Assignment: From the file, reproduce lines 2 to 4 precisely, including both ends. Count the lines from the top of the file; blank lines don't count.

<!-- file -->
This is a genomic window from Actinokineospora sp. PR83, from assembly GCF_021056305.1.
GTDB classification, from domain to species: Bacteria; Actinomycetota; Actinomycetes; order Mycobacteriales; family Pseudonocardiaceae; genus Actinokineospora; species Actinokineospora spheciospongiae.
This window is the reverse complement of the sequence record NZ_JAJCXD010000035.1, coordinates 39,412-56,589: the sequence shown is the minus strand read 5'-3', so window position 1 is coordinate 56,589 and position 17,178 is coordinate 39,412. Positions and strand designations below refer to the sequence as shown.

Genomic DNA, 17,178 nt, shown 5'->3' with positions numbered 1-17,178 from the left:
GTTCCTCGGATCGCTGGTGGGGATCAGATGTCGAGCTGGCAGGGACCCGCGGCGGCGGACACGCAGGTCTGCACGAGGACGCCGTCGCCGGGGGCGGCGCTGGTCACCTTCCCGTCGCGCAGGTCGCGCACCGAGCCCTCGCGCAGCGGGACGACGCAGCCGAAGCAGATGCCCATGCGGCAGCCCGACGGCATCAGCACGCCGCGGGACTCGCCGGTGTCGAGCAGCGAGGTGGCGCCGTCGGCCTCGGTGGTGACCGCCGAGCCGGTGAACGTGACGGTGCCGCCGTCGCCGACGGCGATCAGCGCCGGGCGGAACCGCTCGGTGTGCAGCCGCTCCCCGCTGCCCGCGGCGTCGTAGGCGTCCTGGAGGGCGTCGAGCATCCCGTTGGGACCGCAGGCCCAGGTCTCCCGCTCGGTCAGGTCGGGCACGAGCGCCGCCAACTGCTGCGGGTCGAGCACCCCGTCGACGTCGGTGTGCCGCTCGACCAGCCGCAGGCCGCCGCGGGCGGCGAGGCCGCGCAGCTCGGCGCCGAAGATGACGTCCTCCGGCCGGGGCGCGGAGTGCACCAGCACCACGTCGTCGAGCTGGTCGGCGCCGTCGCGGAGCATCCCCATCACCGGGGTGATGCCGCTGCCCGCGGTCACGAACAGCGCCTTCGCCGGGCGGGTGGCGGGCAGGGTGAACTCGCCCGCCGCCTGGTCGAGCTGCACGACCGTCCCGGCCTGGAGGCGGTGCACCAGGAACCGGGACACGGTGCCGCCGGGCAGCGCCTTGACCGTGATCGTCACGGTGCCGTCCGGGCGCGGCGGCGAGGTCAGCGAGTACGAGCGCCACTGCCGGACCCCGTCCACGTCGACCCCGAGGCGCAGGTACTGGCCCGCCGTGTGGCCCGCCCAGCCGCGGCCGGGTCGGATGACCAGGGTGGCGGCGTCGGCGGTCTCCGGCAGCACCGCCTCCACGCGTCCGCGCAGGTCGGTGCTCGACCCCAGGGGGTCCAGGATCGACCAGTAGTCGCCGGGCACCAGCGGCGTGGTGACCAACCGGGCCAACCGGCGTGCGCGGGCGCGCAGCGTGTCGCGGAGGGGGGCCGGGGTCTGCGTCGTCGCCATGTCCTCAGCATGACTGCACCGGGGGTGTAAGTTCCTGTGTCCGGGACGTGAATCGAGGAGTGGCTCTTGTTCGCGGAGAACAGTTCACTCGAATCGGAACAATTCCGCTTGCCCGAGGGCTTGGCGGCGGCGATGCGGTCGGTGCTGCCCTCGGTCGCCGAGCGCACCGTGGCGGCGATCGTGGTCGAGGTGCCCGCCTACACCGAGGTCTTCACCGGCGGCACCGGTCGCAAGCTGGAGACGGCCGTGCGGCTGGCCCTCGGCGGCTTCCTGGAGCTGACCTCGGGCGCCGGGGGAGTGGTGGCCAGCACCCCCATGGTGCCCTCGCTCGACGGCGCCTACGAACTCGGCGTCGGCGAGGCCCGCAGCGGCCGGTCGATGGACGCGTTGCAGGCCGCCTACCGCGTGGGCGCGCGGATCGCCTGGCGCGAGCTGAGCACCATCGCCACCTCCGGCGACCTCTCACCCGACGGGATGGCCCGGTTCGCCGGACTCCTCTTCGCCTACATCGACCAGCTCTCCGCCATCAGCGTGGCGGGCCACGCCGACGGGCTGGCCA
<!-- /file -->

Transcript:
GTDB classification, from domain to species: Bacteria; Actinomycetota; Actinomycetes; order Mycobacteriales; family Pseudonocardiaceae; genus Actinokineospora; species Actinokineospora spheciospongiae.
This window is the reverse complement of the sequence record NZ_JAJCXD010000035.1, coordinates 39,412-56,589: the sequence shown is the minus strand read 5'-3', so window position 1 is coordinate 56,589 and position 17,178 is coordinate 39,412. Positions and strand designations below refer to the sequence as shown.

Genomic DNA, 17,178 nt, shown 5'->3' with positions numbered 1-17,178 from the left: